But to benefit from such visibility, firms must focus on operationalizing these insights. Specifically, they must use connected customer insights to hyper-personalize client interactions across all channels and business departments. 

Key Takeaways 

CX leaders today are data-rich. However, despite the abundance of data available, many struggle achieving their goals such as retaining their clientele, growing their spend, etc. In fact, data shows that 78% of CX leaders struggle using data to do their jobs. The good news is that despite these challenges, there is a group of organizations that excel in improving their performance across metrics such as customer satisfaction, customer retention, and company revenue. These firms differentiate themselves from their peers by establishing and managing a truly data-driven CSM program. 

What makes firms with a data-driven CSM program different than their counterparts? For one, these firms alleviate the problems caused by fragmented customer and operational data. Aberdeen’s February 2020 CX study revealed that 50% of companies use at least 10 channels (e.g., email, web, social media, phone, video, text messaging) to interact with their clients. Companies use multiple systems to capture data across those channels. These systems are often poorly integrated or not integrated at all. Furthermore, CX leaders also often don’t have the systems used in sales, marketing, service, and commerce activities integrated with back-office systems such as billing. This, in turn, results in a disconnect between the customer and operational insights so CX leaders can’t determine if customers are cancelling their service because of recurring erroneous billing or because of inefficiencies in sales, marketing, service, or commerce activities.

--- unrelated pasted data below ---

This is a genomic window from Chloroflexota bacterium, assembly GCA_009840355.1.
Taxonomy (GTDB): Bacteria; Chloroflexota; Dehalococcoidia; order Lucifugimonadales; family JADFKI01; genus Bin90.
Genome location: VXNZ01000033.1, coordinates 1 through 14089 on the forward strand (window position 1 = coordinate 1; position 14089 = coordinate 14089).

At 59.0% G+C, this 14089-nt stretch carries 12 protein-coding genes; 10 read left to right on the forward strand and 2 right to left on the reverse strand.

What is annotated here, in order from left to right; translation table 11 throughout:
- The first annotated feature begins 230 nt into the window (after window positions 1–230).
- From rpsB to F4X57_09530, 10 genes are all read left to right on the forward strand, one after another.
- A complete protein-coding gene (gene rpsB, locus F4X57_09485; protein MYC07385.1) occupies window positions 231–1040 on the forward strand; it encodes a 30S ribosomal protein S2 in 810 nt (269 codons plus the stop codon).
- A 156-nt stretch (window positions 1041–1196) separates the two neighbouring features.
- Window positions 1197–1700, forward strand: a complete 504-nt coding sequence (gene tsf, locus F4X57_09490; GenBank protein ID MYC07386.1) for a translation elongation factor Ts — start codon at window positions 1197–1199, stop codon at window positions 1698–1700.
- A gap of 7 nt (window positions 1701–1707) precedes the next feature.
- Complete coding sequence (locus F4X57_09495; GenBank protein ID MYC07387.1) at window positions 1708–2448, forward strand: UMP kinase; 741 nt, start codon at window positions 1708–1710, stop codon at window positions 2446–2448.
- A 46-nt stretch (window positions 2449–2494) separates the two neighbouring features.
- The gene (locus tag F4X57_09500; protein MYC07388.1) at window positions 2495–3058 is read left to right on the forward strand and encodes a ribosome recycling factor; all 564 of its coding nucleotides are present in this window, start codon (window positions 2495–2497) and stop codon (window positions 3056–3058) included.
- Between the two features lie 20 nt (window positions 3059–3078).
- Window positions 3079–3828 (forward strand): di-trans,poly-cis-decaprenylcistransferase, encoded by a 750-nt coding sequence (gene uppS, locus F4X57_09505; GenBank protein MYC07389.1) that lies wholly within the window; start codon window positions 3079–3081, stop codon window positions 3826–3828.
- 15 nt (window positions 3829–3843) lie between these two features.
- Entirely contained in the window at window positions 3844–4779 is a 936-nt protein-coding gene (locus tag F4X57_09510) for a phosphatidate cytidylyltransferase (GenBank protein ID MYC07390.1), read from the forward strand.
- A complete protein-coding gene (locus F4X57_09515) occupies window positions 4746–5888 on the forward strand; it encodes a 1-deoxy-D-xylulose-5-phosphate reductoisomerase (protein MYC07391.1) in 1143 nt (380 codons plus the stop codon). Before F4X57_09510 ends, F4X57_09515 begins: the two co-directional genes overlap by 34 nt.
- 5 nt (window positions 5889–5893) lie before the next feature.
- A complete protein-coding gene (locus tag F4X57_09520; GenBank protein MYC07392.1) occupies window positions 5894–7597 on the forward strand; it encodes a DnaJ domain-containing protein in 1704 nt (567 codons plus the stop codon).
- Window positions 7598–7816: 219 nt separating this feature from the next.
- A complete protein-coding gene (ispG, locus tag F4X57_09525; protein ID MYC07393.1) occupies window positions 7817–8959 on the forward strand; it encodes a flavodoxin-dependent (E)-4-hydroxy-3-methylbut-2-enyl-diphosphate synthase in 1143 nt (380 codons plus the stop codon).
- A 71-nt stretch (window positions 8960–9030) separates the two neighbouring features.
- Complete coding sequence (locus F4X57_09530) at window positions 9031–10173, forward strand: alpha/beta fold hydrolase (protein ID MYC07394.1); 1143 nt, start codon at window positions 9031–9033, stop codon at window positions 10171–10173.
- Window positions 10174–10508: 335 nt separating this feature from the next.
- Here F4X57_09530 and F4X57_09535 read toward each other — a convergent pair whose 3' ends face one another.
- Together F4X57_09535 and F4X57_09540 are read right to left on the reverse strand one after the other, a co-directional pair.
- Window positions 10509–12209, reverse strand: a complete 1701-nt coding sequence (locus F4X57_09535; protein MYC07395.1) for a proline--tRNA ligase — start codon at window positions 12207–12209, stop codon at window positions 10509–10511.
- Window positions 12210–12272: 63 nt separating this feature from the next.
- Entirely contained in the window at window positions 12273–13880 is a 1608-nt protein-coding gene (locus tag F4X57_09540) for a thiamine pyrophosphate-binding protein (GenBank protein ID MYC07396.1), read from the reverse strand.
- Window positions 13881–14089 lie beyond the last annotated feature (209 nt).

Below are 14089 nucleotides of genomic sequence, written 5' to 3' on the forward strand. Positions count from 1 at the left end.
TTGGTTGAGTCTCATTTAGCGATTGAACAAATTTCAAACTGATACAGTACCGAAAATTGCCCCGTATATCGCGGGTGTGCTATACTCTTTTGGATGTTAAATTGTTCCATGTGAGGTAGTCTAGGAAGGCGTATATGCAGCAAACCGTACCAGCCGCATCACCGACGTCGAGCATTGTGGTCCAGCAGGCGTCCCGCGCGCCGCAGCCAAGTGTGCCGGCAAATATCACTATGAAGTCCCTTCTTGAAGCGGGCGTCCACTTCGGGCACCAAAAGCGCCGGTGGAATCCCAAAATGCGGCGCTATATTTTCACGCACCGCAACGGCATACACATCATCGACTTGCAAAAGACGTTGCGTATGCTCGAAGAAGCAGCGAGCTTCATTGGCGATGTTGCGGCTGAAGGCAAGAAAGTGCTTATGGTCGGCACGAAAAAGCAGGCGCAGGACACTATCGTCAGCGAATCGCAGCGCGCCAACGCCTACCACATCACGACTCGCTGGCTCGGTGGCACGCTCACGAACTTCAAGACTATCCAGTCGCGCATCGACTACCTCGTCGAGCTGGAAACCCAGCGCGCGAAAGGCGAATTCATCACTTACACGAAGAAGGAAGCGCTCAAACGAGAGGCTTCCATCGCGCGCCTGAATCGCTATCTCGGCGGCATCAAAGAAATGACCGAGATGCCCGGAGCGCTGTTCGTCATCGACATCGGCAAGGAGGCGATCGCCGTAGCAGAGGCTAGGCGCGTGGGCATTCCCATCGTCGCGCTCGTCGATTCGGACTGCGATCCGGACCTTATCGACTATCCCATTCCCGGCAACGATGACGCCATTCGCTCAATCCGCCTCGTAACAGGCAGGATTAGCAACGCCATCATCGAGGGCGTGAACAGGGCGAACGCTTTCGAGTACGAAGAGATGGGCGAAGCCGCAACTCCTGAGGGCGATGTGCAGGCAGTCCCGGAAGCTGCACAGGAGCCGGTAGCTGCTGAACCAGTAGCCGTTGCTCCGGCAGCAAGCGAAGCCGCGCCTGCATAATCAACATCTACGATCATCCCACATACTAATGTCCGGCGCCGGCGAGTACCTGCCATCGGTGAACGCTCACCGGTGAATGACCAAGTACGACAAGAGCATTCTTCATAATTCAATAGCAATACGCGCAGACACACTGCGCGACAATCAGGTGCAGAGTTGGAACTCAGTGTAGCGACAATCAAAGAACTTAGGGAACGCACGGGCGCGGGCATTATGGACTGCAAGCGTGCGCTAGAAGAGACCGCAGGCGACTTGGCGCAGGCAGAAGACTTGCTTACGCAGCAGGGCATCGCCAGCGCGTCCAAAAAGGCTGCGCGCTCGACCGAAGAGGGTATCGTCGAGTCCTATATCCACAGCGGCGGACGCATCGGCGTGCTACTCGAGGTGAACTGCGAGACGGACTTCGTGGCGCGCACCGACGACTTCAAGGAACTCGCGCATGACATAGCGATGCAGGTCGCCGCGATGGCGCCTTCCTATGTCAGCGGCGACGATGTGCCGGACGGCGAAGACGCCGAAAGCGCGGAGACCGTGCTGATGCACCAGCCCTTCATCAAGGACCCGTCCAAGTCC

Data-driven CSM users overcome these challenges by seamlessly integrating customer and operational insights, and then focus on operationalizing them. The latter is equally as important as building a unified view of relevant insights because without acting on relevant data, CX leaders can’t accomplish their goals. The unified insights CX leaders have are only beneficial when they’re used to drive interactions across all stages of the customer lifecycle. Savvy CX leaders recognize the importance of operationalizing their data — they differentiate from their peers by using the unified insights available to them to hyper-personalize their customer interactions.